Take the so-called law of identity. Why would one suppose that it has to be true? I know the efficient reasons people will cite: well, I never notice anything simultaneously existing and not existing, moving and being still, rising and falling. These are observations which give us an intuition that the law of identity and the law of non-contradiction are in fact true, but this says nothing whatever about their needing to be true. I also cannot see a valid way to meaningfully say a universe in which they aren't true is an inconsistent universe. To make that claim, one needs to already presuppose a concept of contradiction. But that's only a coherent concept if one assumes the law of identity in the first instance - not a safe assumption to make about a universe that isn't constrained by that law.
As it happens, I cannot imagine what a universe in which something could be not itself would look like. But this still says nothing whatever about whether such a universe is in fact possible or, for that matter, extant. It just doesn't seem to be the universe in which we find ourselves.
So we take in our stride certain axioms for reasoning, axioms which formalize what it is our senses apprehend: a rock is a rock, and it is not a fish; a fish is a fish and it isn't a verb. This notion seems to remain conserved from one moment to the next, and has not ever been noticed to fail to be the case. So, we have as axioms (that is to say things we assume to be true, but cannot actually justify) that things are what they are, and they are not what they are not.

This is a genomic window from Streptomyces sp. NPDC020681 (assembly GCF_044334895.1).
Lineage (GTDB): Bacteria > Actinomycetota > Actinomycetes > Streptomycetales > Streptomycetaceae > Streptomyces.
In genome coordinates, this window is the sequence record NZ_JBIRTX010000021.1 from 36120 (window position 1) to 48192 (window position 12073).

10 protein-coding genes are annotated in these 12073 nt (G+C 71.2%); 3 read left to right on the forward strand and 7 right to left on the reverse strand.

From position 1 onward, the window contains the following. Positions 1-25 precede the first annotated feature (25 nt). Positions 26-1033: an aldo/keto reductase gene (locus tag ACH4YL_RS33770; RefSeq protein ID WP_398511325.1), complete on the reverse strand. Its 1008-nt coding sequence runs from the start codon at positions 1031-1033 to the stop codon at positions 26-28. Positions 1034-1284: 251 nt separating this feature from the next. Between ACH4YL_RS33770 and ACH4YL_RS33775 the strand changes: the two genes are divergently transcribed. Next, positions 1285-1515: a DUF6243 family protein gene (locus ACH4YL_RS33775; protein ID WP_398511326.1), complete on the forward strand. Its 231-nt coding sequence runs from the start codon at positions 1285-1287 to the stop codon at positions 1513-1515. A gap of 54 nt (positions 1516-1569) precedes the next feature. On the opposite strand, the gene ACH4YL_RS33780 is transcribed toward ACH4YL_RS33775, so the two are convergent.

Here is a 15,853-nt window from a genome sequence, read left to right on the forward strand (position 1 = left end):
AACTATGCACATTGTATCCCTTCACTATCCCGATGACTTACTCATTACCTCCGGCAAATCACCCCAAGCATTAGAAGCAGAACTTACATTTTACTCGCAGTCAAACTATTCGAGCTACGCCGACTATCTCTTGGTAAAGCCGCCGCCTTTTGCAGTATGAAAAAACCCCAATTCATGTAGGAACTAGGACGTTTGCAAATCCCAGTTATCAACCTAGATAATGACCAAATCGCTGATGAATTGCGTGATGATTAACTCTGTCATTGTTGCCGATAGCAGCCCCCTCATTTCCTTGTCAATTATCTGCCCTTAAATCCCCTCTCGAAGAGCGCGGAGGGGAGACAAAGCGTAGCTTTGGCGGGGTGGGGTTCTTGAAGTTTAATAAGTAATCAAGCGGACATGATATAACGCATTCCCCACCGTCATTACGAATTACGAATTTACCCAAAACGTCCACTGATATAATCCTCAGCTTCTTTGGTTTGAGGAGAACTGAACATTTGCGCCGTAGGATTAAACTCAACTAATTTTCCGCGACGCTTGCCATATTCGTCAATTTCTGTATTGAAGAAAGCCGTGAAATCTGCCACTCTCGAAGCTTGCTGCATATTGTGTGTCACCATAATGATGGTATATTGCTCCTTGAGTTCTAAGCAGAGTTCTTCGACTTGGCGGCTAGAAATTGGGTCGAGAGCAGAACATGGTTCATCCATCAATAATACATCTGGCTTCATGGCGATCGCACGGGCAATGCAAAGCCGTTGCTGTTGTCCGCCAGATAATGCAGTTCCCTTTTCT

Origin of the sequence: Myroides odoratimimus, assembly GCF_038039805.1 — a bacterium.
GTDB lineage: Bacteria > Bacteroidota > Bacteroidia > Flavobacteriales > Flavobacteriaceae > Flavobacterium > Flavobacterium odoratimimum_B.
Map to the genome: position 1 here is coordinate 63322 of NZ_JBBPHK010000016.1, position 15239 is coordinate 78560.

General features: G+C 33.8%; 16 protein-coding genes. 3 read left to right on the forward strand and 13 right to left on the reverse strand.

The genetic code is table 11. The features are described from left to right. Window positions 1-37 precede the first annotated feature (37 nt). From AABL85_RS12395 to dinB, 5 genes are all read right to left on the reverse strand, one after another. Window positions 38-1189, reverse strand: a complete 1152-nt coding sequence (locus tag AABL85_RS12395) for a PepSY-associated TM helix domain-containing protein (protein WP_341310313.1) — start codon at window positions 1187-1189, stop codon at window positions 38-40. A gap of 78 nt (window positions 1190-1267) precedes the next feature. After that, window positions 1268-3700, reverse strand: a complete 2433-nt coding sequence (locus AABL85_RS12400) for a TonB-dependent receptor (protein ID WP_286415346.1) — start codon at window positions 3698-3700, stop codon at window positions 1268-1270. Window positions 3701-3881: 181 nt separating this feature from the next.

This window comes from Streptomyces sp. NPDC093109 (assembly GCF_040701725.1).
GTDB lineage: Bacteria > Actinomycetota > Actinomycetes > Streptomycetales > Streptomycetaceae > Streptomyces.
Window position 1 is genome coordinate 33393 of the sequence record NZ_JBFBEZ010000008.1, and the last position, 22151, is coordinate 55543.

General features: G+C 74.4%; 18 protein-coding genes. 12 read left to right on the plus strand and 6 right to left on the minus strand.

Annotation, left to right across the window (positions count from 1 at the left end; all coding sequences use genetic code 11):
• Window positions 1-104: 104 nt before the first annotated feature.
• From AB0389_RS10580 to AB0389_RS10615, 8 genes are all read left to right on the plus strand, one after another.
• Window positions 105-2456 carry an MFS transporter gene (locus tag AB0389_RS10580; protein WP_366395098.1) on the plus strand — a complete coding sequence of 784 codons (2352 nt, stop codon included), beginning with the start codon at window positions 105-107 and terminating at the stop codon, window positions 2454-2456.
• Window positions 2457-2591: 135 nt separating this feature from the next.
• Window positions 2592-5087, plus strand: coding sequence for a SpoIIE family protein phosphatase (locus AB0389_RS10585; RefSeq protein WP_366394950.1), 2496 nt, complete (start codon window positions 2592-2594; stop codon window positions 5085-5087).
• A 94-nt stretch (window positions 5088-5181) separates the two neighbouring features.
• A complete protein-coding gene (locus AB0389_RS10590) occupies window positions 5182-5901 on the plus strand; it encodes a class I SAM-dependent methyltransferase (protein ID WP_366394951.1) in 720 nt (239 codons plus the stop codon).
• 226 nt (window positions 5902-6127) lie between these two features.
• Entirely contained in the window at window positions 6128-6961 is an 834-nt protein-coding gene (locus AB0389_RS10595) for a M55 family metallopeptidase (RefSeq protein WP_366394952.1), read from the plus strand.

Bruggencate and Hovind see this as a problem, for we can not prove logically that it is so (or rather, they argue that we can, but that we do so only circularly). They are full of shit, of course, for no logician is under the misapprehension that a logic predicated on these two assumptions is in turn capable of justifying or proving those assumptions. A system that can prove itself consistent is inconsistent; this is known as Godel's incompleteness theorem. (This is a rather complex topic all on its own, and I am not in this post taking any effort to develop the reasoning. Not to invoke reGreta Christina's virus of 'later' that always translates into 'never because I'm too busy and important', but the incompleteness theorems deserve a post of their own.)